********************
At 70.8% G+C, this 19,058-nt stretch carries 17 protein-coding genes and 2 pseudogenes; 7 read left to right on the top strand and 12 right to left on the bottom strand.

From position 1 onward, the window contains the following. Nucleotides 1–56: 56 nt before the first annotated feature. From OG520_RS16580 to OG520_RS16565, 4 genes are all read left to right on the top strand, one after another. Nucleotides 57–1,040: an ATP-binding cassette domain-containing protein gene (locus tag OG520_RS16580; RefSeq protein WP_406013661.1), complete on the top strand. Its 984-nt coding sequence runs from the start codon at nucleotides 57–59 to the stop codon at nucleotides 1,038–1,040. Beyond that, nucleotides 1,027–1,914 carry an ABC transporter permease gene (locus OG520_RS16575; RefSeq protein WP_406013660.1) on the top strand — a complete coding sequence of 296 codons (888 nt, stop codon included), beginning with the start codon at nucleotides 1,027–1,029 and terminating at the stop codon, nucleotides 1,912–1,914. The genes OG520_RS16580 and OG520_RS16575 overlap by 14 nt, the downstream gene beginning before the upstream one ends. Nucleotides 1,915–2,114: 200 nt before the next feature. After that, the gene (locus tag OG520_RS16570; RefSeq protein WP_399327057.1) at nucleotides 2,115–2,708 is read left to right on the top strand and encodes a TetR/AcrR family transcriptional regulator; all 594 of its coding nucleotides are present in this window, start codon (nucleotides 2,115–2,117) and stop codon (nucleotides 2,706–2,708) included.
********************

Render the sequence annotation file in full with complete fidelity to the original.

At 70.8% G+C, this 19,058-nt stretch carries 17 protein-coding genes and 2 pseudogenes; 7 read left to right on the top strand and 12 right to left on the bottom strand.

From position 1 onward, the window contains the following. Nucleotides 1–56: 56 nt before the first annotated feature. From OG520_RS16580 to OG520_RS16565, 4 genes are all read left to right on the top strand, one after another. Nucleotides 57–1,040: an ATP-binding cassette domain-containing protein gene (locus tag OG520_RS16580; RefSeq protein WP_406013661.1), complete on the top strand. Its 984-nt coding sequence runs from the start codon at nucleotides 57–59 to the stop codon at nucleotides 1,038–1,040. Beyond that, nucleotides 1,027–1,914 carry an ABC transporter permease gene (locus OG520_RS16575; RefSeq protein WP_406013660.1) on the top strand — a complete coding sequence of 296 codons (888 nt, stop codon included), beginning with the start codon at nucleotides 1,027–1,029 and terminating at the stop codon, nucleotides 1,912–1,914. The genes OG520_RS16580 and OG520_RS16575 overlap by 14 nt, the downstream gene beginning before the upstream one ends. Nucleotides 1,915–2,114: 200 nt before the next feature. After that, the gene (locus tag OG520_RS16570; RefSeq protein WP_399327057.1) at nucleotides 2,115–2,708 is read left to right on the top strand and encodes a TetR/AcrR family transcriptional regulator; all 594 of its coding nucleotides are present in this window, start codon (nucleotides 2,115–2,117) and stop codon (nucleotides 2,706–2,708) included.